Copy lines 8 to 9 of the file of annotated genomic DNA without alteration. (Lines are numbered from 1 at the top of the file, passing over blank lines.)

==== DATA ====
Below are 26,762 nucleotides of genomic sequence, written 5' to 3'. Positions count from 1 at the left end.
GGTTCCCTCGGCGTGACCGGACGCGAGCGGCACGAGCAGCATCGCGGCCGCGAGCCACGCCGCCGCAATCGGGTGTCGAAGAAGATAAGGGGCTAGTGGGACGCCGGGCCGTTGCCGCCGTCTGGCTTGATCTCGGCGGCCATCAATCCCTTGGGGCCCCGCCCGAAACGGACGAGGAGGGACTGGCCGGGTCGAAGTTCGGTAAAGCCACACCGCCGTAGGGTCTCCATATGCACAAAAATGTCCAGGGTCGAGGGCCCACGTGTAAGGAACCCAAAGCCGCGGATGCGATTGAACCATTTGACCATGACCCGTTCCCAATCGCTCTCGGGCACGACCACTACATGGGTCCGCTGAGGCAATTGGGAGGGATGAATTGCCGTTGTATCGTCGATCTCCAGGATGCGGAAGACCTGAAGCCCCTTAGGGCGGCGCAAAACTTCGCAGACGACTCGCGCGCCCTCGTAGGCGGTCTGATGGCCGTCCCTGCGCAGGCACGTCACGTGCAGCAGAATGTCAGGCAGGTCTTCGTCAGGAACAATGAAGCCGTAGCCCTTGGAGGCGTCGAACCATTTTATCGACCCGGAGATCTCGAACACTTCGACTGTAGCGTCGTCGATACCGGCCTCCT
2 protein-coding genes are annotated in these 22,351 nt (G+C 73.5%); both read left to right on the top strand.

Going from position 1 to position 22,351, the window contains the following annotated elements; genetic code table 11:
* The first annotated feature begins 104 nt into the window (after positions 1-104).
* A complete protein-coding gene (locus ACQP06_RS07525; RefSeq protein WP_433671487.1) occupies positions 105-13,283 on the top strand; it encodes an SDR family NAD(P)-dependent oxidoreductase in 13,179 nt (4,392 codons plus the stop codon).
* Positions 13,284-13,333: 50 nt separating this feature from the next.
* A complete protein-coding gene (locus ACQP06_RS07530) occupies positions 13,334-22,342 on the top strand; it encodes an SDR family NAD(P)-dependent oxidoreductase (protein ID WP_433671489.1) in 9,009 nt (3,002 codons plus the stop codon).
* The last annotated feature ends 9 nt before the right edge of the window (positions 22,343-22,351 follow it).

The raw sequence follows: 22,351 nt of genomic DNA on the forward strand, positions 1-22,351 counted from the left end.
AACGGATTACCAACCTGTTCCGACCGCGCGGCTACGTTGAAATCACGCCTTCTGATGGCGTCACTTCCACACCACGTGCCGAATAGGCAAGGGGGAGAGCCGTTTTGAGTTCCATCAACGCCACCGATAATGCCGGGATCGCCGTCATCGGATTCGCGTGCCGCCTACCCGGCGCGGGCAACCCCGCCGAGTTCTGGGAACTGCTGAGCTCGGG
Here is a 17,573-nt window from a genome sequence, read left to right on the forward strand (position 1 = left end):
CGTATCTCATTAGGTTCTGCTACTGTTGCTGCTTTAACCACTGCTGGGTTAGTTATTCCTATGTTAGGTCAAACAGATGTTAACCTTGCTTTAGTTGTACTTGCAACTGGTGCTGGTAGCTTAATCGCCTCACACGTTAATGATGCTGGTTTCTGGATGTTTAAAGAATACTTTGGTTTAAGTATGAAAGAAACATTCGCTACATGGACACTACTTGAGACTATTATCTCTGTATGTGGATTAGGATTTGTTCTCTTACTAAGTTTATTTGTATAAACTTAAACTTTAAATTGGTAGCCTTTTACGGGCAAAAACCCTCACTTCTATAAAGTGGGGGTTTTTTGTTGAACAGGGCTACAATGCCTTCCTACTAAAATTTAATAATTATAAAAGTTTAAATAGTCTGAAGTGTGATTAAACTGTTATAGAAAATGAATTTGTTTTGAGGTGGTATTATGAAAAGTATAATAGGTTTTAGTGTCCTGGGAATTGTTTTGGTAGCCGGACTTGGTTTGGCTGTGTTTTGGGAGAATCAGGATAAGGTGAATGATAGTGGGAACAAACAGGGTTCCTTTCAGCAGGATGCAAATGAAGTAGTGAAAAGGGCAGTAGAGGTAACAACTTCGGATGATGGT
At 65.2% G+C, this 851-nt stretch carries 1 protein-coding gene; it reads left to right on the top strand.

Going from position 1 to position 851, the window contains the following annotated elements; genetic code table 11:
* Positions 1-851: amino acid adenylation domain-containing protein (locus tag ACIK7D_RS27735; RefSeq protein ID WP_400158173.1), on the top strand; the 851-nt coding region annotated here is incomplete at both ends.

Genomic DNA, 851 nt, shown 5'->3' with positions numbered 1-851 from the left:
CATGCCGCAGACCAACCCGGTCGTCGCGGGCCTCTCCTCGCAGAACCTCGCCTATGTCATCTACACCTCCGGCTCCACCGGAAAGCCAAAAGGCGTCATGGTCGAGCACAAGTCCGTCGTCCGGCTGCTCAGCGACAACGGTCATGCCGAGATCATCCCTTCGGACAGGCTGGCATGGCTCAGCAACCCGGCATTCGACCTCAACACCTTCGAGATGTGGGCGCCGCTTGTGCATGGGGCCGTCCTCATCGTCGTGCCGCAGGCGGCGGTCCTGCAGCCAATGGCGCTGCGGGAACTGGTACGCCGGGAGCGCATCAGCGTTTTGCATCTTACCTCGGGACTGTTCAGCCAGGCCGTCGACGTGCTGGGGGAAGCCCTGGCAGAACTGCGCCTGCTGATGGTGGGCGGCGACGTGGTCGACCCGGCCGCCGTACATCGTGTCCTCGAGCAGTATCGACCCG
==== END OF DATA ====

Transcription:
* A complete protein-coding gene (locus ACQP06_RS07530) occupies positions 13,334-22,342 on the top strand; it encodes an SDR family NAD(P)-dependent oxidoreductase (protein ID WP_433671489.1) in 9,009 nt (3,002 codons plus the stop codon).
* The last annotated feature ends 9 nt before the right edge of the window (positions 22,343-22,351 follow it).